Richard Hell & the Voidoids / Richard Hell

Destiny Street

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AllMusic Review by Mark Deming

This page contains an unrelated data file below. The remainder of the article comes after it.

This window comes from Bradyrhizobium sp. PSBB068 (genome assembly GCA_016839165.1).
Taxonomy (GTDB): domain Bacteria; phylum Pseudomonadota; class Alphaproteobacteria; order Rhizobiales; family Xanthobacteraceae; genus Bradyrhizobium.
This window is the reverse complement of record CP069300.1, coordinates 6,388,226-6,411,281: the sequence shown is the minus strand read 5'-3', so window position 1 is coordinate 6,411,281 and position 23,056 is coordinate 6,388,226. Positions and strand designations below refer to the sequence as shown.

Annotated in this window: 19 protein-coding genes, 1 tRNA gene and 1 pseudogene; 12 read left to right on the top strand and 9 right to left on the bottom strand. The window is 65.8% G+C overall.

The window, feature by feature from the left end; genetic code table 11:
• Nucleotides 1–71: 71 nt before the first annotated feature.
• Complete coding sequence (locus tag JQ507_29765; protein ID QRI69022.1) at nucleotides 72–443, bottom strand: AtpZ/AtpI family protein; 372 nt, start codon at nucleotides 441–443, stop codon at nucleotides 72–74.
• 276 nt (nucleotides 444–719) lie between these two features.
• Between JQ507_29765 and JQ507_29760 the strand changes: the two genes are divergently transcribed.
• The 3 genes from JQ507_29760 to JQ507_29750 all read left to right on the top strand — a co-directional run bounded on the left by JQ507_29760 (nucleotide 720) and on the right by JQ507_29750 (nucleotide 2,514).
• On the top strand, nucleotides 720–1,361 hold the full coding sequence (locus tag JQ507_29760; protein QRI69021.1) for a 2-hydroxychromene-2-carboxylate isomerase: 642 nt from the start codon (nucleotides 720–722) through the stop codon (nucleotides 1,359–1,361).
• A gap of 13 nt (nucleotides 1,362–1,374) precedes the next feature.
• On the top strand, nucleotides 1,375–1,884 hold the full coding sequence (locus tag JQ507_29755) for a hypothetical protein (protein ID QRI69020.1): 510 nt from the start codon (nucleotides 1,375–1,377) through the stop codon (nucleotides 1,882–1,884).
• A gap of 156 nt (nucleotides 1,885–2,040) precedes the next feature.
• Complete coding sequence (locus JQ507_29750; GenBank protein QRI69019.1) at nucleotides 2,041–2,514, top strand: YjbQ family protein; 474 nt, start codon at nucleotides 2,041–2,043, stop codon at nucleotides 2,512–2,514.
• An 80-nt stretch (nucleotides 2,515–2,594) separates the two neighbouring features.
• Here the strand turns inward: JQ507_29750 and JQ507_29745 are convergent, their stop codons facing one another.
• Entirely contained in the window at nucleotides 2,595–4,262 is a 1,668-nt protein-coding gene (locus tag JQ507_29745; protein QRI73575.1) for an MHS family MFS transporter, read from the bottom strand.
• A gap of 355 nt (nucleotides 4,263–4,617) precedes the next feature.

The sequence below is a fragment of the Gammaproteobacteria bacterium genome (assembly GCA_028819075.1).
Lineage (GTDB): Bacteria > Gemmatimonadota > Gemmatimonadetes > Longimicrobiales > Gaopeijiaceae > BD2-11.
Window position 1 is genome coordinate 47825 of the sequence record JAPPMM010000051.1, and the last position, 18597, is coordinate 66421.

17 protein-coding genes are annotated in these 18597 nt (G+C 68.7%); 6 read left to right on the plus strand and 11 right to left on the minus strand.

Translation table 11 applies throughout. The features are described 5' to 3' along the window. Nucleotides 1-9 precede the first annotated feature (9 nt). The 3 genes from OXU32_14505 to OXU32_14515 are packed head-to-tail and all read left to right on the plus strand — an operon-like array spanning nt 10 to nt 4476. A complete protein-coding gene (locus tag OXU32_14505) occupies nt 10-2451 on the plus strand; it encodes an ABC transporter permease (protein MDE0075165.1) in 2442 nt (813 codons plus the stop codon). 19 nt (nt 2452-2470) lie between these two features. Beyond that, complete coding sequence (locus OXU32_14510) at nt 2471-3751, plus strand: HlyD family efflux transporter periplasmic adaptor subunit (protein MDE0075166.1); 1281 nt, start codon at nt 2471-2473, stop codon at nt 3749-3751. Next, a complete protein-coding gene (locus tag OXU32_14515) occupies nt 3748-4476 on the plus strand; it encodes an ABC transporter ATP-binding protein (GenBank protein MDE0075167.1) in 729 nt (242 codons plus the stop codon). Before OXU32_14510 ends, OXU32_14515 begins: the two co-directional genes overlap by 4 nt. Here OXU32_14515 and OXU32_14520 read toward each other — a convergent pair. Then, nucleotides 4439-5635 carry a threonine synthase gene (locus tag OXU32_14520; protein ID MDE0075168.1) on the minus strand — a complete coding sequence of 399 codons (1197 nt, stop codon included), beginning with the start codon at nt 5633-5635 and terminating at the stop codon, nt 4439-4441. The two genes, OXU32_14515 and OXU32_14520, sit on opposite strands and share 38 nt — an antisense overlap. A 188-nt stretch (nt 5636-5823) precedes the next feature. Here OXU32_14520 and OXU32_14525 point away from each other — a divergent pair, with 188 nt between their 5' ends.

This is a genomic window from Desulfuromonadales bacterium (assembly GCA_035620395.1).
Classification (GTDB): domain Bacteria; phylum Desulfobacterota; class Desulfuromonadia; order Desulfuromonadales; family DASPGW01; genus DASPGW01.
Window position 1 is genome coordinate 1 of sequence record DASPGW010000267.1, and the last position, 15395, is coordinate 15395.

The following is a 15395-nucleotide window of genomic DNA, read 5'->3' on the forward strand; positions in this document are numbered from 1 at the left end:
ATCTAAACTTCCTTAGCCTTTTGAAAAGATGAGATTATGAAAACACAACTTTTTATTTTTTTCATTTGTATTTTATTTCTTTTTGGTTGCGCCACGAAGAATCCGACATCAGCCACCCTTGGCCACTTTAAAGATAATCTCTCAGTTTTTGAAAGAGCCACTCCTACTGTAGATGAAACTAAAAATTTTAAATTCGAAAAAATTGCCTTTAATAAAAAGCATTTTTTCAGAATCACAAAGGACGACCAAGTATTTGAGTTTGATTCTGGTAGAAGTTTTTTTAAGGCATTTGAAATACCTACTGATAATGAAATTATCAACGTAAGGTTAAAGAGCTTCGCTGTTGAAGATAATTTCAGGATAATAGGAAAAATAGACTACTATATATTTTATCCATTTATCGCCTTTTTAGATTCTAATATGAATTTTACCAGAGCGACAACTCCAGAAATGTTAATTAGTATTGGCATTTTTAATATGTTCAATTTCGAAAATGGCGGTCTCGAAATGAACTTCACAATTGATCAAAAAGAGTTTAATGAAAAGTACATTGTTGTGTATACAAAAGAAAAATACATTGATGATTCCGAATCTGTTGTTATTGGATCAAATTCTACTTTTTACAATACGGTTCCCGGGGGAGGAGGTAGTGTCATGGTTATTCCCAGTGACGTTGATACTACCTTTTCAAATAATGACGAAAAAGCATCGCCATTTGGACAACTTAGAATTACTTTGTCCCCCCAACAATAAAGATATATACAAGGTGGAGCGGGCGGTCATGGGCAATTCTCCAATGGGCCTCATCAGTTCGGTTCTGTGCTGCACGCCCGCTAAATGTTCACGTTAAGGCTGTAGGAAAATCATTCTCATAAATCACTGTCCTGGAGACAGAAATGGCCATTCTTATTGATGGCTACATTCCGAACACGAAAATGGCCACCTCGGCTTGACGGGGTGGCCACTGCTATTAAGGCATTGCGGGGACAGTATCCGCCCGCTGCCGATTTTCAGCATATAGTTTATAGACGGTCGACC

No one ever accused Richard Hell of being the hardest working man in rock & roll, and not only did it take him five years to get around to making a follow-up to his first album, the remarkable Blank Generation, but he didn't even bother to come up with a full LP's worth of new material for 1982's Destiny Street; the opening song, "The Kid With the Replaceable Head," first appeared as a B-side to a single in 1979, and three of the album's ten tunes are covers, which hardly speaks well of his productivity. But if it's hard to imagine why it took five years to come up with Destiny Street, there's little arguing that Hell's second album is nearly as strong as his first. While the covers might seem like padding, the interpretations of the Kinks' "You Gotta Move" and Them's "I Can Only Give You Everything" are wildly passionate and overflowing with ideas and energy, and Hell's dour, jagged take on Dylan's "Going, Going, Gone" nearly surpasses the original. Robert Quine's guitar work on Blank Generation staked his claim as one of the most interesting and intelligent guitarists to emerge from the New York underground scene, and if anything, he was in even stronger form on Destiny Street, while new members Naux (on guitar) and Fred Maher (on drums) give him all the support he needs. And though Blank Generation made it clear Hell was among the brainiest members of punk's first graduating class, the handful of new originals here show he'd actually grown since his debut; on "Downtown at Dawn" and "Ignore That Door," Hell subtly but implicitly rejects the dead end of night-life decadence, "Time" is a meditation on mortality that's unexpectedly compassionate, and the title cut proved Hell had not only begun to recognize his own faults, but had even learned to laugh at them. Destiny Street sounds looser and more spontaneous than Hell's debut, but it's just as smart and every bit as powerful, and it's a more than worthy follow-up.

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